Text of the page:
POLICY :Nigeria Scores Big on fight against Tobacco

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By Remi Adebayo

NIGERIA’S long battle to limit use of tobacco in Africa’s most populous nation, which has resulted in needless deaths is gaining ground.

This comes after the country’s Parliament recently approved to implement regulations stated in the National Tobacco Control Act (NTCA) 2015, a move considered to be a parting public health gift by the eighth National Assembly.

The endorsement of the regulation now moves Nigeria ahead in the fight against tobacco products’ use, especially among minors, if enforced.

The NTCA 2015 was signed into law by former president Goodluck Jonathan but implementation was stuck due to a provision that required compulsory parliamentary approval before it could be fully enforced.

A lot of advocacy and pressure took place to push for a parliamentary nod in order to reduce the number of smokers and the accompanying deaths but more importantly stop under aged Nigerians from accessing the hazardous product.

According to the World Health Organisation (WHO) more than eight million lives are lost globally each year from tobacco use, of which more than seven million are direct users while the remaining 1.2 million victims are non-smokers exposed to second hand smoking.

In Nigeria, statistics show that more than 5.6 million adults and 25 000 children use tobacco each day, accounting for the deaths of about 16 100 citizens annually.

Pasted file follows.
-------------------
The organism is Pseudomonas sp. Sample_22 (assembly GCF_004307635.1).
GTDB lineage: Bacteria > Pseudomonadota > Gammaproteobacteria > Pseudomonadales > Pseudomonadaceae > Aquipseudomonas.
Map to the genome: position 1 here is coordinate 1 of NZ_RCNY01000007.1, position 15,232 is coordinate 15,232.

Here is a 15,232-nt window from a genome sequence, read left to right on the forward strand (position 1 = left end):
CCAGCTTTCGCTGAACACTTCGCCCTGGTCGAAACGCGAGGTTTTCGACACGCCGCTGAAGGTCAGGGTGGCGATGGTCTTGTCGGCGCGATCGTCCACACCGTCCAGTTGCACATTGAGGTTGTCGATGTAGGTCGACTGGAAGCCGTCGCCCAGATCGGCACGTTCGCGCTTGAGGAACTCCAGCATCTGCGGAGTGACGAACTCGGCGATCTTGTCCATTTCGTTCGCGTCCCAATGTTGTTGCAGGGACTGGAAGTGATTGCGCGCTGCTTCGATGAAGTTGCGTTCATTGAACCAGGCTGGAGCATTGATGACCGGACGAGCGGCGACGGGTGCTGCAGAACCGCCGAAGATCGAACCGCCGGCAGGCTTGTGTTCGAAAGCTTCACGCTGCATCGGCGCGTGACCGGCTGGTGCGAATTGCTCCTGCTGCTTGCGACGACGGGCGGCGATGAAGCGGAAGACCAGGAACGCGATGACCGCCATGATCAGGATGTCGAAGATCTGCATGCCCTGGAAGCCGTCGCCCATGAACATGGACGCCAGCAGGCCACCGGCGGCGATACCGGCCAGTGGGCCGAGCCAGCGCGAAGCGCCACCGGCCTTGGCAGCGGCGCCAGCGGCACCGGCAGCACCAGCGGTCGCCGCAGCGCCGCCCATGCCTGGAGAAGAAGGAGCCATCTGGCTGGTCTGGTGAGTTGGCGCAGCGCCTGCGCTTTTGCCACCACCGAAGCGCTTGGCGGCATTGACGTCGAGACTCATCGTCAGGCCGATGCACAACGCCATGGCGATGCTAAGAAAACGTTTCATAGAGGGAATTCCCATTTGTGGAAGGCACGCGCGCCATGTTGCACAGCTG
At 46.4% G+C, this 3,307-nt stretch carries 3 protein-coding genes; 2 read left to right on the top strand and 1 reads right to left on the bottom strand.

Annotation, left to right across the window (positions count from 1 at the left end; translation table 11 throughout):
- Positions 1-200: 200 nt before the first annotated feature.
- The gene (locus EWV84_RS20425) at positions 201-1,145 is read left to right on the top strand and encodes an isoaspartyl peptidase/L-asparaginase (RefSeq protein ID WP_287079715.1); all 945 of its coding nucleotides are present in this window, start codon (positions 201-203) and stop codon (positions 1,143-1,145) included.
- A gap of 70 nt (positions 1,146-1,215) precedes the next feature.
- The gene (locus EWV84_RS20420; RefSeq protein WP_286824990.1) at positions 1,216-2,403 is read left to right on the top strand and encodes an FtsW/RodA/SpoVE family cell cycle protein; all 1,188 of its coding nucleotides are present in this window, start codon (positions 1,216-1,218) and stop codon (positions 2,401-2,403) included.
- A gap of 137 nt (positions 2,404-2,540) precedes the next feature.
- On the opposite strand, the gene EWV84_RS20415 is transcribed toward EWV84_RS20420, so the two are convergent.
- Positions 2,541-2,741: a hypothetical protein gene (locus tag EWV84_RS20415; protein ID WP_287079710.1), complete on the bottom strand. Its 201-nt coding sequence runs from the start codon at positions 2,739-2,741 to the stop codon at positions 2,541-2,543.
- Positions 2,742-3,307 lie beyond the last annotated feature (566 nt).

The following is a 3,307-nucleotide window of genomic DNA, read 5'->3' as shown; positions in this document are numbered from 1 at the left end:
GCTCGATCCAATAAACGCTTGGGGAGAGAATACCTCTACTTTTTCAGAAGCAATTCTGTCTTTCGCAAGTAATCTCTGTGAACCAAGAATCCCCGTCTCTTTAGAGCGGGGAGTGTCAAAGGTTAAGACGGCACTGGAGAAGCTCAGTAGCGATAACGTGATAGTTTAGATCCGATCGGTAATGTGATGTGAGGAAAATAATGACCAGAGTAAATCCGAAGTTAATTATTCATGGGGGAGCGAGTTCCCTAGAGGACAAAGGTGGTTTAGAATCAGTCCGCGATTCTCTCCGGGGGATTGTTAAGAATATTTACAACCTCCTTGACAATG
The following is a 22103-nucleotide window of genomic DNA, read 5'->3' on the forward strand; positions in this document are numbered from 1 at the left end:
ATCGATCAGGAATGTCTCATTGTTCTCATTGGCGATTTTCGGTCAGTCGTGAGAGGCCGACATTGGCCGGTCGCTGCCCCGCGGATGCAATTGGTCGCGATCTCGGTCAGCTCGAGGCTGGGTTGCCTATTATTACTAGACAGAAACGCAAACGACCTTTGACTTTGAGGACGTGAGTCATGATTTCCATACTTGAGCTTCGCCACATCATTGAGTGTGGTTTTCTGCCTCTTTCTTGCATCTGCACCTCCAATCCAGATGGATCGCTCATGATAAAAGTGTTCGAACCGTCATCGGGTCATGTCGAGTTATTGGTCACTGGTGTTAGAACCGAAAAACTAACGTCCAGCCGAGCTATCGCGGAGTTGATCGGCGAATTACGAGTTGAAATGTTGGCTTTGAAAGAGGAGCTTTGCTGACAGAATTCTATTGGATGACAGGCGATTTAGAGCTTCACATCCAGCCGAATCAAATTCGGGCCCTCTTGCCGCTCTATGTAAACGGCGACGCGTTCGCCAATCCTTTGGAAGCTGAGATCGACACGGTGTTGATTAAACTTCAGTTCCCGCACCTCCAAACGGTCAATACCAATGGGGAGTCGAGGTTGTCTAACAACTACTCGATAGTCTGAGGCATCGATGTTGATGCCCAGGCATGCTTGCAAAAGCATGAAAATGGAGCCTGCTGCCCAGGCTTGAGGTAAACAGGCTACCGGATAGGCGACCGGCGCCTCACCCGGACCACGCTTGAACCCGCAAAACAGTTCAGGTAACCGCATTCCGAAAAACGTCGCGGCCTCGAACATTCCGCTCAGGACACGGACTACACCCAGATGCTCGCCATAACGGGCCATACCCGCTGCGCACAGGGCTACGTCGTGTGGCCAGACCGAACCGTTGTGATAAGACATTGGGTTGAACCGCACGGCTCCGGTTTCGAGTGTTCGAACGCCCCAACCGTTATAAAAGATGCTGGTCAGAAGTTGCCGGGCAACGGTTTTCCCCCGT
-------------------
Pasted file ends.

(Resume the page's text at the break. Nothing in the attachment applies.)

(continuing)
Sadly, tobacco is not illegal in many nations although it has been proven to be one of the biggest health threats faced in the world.

No wonder, environmentalists and public health advocates have risked everything, including threats to their lives from notable tobacco companies, to continue pushing for control of tobacco and possibly discourage usage.

Deputy Executive Director in the Environmental Rights Action/Friends of the Earth Nigeria (ERA/FoEN), Akinbode Oluwafemi lamented that weak regulations hindered smooth implementation of the tobacco laws despite the presence of the NTCA.

“Tobacco related deaths are needless and avoidable but continue occurring because the tobacco industry exploits the partial implementation of the NTCA to unleash more lethal and innovative products into the Nigerian market. Their products entice young children and conscript them into smoking for life,” he said.

The environmentalist said time has been due for Parliament to approve the regulatory document and was optimistic Nigeria’s Senate would also follow suit and complement these efforts.

Oluwafem said as a signatory to WHO’s Framework Convention, Nigeria required strong regulations,  recommending that the country moves to speedy approve and implement the NTCA regulations.

Environmentalists concurred that by doing so, the Parliament was safeguarding the economy, life, safety and health of every Nigerian.

Similarly, Hilda Ochefu, Sub-Regional Coordinator from West Africa of Campaign for Tobacco-Free Kids, believed that the full implementation of the law would reduce access to tobacco products by children and prevent unnecessary deaths of both primary and secondary smokers.

“When children have access to tobacco products, they are likely to smoke them because most youths are introduced to smoking before the age of 10,” she said.

Ebiuwa Uwagboe, a campaign specialist working with Gatefield, disclosed worrisome figures that the reported 25 000 Nigerian children exposed to daily use of tobacco products consist of minors between the age 10 to 14.

This indicates that an average of 17 children indulge in smoking every minute in Nigeria.